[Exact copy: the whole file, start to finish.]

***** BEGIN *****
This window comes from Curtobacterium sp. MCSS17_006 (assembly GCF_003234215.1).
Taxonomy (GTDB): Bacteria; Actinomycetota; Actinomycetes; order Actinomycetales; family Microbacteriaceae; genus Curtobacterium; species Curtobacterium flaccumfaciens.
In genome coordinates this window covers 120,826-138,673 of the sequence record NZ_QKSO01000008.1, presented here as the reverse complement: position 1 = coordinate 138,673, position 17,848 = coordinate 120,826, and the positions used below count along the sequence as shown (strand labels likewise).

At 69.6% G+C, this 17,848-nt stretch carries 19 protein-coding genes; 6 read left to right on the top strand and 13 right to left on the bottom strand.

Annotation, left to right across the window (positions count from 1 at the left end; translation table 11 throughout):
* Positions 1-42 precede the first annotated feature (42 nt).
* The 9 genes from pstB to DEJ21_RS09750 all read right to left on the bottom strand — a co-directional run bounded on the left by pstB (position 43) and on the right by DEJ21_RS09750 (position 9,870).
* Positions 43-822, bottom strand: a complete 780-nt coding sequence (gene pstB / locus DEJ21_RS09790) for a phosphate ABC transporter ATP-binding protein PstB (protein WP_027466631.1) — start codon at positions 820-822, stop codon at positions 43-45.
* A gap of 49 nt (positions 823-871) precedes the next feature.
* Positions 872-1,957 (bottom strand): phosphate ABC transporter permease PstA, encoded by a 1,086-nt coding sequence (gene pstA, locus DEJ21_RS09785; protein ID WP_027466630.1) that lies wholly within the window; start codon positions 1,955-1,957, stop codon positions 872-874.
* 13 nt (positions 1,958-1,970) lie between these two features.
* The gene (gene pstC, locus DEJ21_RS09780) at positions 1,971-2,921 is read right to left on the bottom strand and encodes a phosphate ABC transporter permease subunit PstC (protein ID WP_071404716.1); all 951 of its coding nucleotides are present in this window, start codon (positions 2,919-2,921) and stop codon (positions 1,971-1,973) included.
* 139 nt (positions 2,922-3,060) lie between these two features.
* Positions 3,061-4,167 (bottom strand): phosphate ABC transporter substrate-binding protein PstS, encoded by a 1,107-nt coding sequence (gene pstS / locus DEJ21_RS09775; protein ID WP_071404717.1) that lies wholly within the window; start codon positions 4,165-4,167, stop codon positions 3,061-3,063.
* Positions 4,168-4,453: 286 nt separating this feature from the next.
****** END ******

This window comes from Curtobacterium sp. MCSS17_006 (assembly GCF_003234215.1).
Taxonomy (GTDB): Bacteria; Actinomycetota; Actinomycetes; order Actinomycetales; family Microbacteriaceae; genus Curtobacterium; species Curtobacterium flaccumfaciens.
In genome coordinates this window covers 120,826-138,673 of the sequence record NZ_QKSO01000008.1, presented here as the reverse complement: position 1 = coordinate 138,673, position 17,848 = coordinate 120,826, and the positions used below count along the sequence as shown (strand labels likewise).

At 69.6% G+C, this 17,848-nt stretch carries 19 protein-coding genes; 6 read left to right on the top strand and 13 right to left on the bottom strand.

Annotation, left to right across the window (positions count from 1 at the left end; translation table 11 throughout):
* Positions 1-42 precede the first annotated feature (42 nt).
* The 9 genes from pstB to DEJ21_RS09750 all read right to left on the bottom strand — a co-directional run bounded on the left by pstB (position 43) and on the right by DEJ21_RS09750 (position 9,870).
* Positions 43-822, bottom strand: a complete 780-nt coding sequence (gene pstB / locus DEJ21_RS09790) for a phosphate ABC transporter ATP-binding protein PstB (protein WP_027466631.1) — start codon at positions 820-822, stop codon at positions 43-45.
* A gap of 49 nt (positions 823-871) precedes the next feature.
* Positions 872-1,957 (bottom strand): phosphate ABC transporter permease PstA, encoded by a 1,086-nt coding sequence (gene pstA, locus DEJ21_RS09785; protein ID WP_027466630.1) that lies wholly within the window; start codon positions 1,955-1,957, stop codon positions 872-874.
* 13 nt (positions 1,958-1,970) lie between these two features.
* The gene (gene pstC, locus DEJ21_RS09780) at positions 1,971-2,921 is read right to left on the bottom strand and encodes a phosphate ABC transporter permease subunit PstC (protein ID WP_071404716.1); all 951 of its coding nucleotides are present in this window, start codon (positions 2,919-2,921) and stop codon (positions 1,971-1,973) included.
* 139 nt (positions 2,922-3,060) lie between these two features.
* Positions 3,061-4,167 (bottom strand): phosphate ABC transporter substrate-binding protein PstS, encoded by a 1,107-nt coding sequence (gene pstS / locus DEJ21_RS09775; protein ID WP_071404717.1) that lies wholly within the window; start codon positions 4,165-4,167, stop codon positions 3,061-3,063.
* Positions 4,168-4,453: 286 nt separating this feature from the next.